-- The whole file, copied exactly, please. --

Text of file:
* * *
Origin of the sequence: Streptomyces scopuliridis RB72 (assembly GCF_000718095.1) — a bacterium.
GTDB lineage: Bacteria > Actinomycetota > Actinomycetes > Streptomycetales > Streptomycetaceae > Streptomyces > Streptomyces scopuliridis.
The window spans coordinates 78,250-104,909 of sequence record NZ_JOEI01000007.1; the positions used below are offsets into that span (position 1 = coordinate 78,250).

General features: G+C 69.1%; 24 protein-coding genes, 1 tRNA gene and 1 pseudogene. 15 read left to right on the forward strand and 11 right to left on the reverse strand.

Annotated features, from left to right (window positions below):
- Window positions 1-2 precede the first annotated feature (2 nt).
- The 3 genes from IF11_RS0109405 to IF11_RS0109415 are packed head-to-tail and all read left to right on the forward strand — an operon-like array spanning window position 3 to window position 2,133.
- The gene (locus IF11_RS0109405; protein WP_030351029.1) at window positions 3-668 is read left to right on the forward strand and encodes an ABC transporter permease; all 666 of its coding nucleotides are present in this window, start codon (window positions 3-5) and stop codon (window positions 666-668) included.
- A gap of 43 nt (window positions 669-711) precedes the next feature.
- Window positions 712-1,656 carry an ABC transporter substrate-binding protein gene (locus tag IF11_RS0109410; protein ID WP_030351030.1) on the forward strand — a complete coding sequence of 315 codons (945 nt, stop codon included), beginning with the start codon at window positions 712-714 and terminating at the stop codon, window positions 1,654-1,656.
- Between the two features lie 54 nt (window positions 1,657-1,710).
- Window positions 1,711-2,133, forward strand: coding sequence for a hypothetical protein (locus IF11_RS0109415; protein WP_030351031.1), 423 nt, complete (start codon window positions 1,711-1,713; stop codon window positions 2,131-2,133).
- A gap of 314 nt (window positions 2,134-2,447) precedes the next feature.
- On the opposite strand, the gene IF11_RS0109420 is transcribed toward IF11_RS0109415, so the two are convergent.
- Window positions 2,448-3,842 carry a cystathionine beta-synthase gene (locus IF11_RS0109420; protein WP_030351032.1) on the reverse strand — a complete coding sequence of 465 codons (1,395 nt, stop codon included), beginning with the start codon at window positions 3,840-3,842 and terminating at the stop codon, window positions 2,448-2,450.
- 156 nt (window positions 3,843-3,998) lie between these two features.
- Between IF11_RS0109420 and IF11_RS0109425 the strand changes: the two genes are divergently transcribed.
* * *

Origin of the sequence: Streptomyces scopuliridis RB72 (assembly GCF_000718095.1) — a bacterium.
GTDB lineage: Bacteria > Actinomycetota > Actinomycetes > Streptomycetales > Streptomycetaceae > Streptomyces > Streptomyces scopuliridis.
The window spans coordinates 78,250-104,909 of sequence record NZ_JOEI01000007.1; the positions used below are offsets into that span (position 1 = coordinate 78,250).

General features: G+C 69.1%; 24 protein-coding genes, 1 tRNA gene and 1 pseudogene. 15 read left to right on the forward strand and 11 right to left on the reverse strand.

Annotated features, from left to right (window positions below):
- Window positions 1-2 precede the first annotated feature (2 nt).
- The 3 genes from IF11_RS0109405 to IF11_RS0109415 are packed head-to-tail and all read left to right on the forward strand — an operon-like array spanning window position 3 to window position 2,133.
- The gene (locus IF11_RS0109405; protein WP_030351029.1) at window positions 3-668 is read left to right on the forward strand and encodes an ABC transporter permease; all 666 of its coding nucleotides are present in this window, start codon (window positions 3-5) and stop codon (window positions 666-668) included.
- A gap of 43 nt (window positions 669-711) precedes the next feature.
- Window positions 712-1,656 carry an ABC transporter substrate-binding protein gene (locus tag IF11_RS0109410; protein ID WP_030351030.1) on the forward strand — a complete coding sequence of 315 codons (945 nt, stop codon included), beginning with the start codon at window positions 712-714 and terminating at the stop codon, window positions 1,654-1,656.
- Between the two features lie 54 nt (window positions 1,657-1,710).
- Window positions 1,711-2,133, forward strand: coding sequence for a hypothetical protein (locus IF11_RS0109415; protein WP_030351031.1), 423 nt, complete (start codon window positions 1,711-1,713; stop codon window positions 2,131-2,133).
- A gap of 314 nt (window positions 2,134-2,447) precedes the next feature.
- On the opposite strand, the gene IF11_RS0109420 is transcribed toward IF11_RS0109415, so the two are convergent.
- Window positions 2,448-3,842 carry a cystathionine beta-synthase gene (locus IF11_RS0109420; protein WP_030351032.1) on the reverse strand — a complete coding sequence of 465 codons (1,395 nt, stop codon included), beginning with the start codon at window positions 3,840-3,842 and terminating at the stop codon, window positions 2,448-2,450.
- 156 nt (window positions 3,843-3,998) lie between these two features.
- Between IF11_RS0109420 and IF11_RS0109425 the strand changes: the two genes are divergently transcribed.